Brexit deadlock causing uncertainty in financial services industry
Yet again the business industry is reporting an uncertain future post Brexit.
A report published by the CBI and PwC has found that growth in the UK financial services has stagnated and, they say, this is directly related to the uncertainty over Brexit.
Furthermore, growth in other areas such as investment management and general insurance grew at what the report termed a “tepid” rate.
The other attributable factor is the slow rise in wages, which it is stated is holding back the economy.
However, the head of financial services for PwC stated that Brexit is driving uncertainty within the financial services industry.
The survey also revealed the level of concern within the sector surrounding Brexit and the specific concern within the banking sector. There is a level of apprehension in the banks’ ability to implement plans in time for Brexit; in fact a third of banks said they were “not so confident” of implementing Brexit plans by March.
Further concerns revealed that many companies are worried about the status of cross border contracts.
While the Bank of England (BoE) has put in place billions of pounds in cross border derivatives contracts to avoid market disruption, the BoE is still awaiting confirmation from the EU that it will reciprocate this plan.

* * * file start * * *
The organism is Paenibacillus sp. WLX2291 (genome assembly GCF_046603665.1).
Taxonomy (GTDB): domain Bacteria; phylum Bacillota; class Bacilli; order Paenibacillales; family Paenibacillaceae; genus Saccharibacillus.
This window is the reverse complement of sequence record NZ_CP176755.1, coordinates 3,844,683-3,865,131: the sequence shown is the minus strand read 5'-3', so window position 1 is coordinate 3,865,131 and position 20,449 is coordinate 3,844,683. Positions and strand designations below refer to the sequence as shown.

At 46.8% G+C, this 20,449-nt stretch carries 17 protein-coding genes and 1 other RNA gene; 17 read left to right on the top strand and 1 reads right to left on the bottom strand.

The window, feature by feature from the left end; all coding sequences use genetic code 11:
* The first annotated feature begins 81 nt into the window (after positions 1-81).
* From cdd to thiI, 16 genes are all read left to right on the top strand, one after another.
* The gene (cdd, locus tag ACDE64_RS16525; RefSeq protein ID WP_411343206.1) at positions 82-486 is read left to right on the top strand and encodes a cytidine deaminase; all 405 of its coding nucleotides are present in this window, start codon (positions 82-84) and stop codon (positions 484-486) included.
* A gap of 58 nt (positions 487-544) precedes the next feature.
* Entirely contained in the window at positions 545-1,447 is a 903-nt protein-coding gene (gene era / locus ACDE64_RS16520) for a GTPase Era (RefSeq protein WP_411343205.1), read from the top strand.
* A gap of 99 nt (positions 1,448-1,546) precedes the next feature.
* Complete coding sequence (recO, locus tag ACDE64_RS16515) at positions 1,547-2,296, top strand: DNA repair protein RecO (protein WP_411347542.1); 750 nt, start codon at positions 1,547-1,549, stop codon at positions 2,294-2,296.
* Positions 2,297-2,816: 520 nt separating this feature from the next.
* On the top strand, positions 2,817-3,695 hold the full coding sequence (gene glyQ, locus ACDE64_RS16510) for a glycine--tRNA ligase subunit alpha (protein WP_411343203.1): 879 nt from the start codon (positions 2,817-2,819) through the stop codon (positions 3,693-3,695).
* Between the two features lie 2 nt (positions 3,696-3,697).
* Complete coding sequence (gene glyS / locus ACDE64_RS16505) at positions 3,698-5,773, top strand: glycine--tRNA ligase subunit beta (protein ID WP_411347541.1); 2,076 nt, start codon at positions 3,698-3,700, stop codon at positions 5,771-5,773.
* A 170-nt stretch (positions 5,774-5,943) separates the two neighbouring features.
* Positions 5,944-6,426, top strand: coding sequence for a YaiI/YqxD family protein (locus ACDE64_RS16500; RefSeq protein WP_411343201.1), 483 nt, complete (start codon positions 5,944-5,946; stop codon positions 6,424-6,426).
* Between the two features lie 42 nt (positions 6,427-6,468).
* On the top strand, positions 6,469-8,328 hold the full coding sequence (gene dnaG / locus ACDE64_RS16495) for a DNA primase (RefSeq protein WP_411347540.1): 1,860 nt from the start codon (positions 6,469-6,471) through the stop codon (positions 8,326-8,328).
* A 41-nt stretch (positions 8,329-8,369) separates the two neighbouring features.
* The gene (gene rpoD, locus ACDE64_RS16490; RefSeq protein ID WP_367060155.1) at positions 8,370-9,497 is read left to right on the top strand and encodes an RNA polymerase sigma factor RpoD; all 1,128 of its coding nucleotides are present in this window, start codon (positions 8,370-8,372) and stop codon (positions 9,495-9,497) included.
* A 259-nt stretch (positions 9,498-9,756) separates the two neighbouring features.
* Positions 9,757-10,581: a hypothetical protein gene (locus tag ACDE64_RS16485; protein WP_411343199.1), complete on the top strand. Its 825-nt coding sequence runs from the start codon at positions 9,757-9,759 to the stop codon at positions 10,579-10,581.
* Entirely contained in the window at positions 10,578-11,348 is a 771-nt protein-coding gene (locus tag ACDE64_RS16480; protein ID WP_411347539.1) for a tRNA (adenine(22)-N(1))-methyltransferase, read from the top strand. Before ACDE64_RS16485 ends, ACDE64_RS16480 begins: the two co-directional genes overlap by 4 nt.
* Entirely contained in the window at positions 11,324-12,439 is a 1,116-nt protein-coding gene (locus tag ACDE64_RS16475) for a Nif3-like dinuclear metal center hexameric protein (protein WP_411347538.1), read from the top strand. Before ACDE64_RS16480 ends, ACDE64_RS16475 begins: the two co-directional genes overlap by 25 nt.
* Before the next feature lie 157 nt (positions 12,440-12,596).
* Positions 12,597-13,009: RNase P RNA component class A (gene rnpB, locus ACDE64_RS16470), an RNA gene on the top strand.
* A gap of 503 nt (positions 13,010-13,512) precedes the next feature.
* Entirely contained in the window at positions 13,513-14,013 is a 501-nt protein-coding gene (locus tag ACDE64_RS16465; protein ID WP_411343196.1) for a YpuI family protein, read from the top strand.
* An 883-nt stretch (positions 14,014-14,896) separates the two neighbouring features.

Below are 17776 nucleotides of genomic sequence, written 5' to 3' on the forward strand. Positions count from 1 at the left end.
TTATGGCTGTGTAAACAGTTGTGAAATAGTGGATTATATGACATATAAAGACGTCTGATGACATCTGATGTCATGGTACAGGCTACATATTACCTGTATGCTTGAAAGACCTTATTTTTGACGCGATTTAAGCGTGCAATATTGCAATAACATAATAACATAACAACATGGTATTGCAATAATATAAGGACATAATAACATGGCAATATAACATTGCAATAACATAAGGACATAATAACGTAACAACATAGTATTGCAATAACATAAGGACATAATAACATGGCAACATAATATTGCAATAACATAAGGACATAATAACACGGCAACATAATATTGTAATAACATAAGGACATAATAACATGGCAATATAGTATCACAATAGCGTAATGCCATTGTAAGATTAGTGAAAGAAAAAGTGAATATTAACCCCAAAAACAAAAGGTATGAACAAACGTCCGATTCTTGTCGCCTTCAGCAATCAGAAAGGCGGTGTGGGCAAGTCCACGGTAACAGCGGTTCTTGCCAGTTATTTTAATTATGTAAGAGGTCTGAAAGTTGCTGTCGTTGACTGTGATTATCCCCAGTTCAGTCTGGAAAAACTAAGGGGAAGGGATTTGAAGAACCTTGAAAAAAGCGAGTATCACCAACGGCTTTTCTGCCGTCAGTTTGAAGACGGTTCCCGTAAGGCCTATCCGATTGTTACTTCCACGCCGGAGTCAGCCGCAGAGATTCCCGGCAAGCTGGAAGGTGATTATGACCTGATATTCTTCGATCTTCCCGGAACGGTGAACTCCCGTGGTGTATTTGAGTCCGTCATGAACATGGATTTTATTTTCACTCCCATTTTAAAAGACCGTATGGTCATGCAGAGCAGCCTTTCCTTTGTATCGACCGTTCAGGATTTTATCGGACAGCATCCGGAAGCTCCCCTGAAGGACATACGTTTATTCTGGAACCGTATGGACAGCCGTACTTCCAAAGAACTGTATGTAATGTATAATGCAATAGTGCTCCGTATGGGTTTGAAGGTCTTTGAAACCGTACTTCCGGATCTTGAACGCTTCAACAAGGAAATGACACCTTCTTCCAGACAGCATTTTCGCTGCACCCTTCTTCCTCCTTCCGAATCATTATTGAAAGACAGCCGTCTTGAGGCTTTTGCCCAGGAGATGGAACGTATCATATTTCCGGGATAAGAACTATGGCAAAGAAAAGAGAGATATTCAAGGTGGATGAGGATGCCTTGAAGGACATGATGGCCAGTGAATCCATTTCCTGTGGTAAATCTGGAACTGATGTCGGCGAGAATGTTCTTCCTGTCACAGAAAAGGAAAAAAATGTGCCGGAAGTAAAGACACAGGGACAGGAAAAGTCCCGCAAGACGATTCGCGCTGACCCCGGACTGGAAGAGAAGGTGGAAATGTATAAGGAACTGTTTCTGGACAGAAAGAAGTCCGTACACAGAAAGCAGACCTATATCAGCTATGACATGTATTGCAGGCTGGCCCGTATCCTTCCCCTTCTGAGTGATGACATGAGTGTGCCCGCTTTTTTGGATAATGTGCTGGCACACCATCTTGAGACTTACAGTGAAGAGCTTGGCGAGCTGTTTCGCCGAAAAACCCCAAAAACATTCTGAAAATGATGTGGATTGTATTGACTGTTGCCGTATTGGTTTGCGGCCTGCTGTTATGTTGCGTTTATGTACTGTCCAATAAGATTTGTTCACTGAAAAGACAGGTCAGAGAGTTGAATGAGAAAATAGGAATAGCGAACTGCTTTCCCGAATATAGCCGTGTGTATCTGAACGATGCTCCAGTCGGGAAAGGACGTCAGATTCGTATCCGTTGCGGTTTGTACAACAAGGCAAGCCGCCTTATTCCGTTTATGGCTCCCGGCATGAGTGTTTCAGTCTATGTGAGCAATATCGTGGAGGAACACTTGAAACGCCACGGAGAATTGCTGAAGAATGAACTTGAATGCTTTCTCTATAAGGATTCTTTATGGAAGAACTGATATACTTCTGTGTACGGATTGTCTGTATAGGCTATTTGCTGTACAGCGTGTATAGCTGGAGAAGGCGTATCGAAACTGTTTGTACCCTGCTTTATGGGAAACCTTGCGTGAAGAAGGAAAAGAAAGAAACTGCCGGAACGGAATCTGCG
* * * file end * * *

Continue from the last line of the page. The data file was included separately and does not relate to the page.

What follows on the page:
Calls from within the financial services industry are clear – the Government must develop a specific strategy for the financial services industry in the scenario whereby Brexit does go ahead. The industry expects the Government to find an agreement with the EU which will continue to attract investment, jobs and develops the sector generally following Brexit.
However, Brexit is far from straight forward and the Government has still not significantly progressed talks on other matters which have been before it for many months. With just a matter of weeks until an agreement is expected it doesn’t seem hopeful that the Government will have the capacity to even get close to carrying out such talks.
This post is reproduced, with permission, from Mary Honeyball's blog.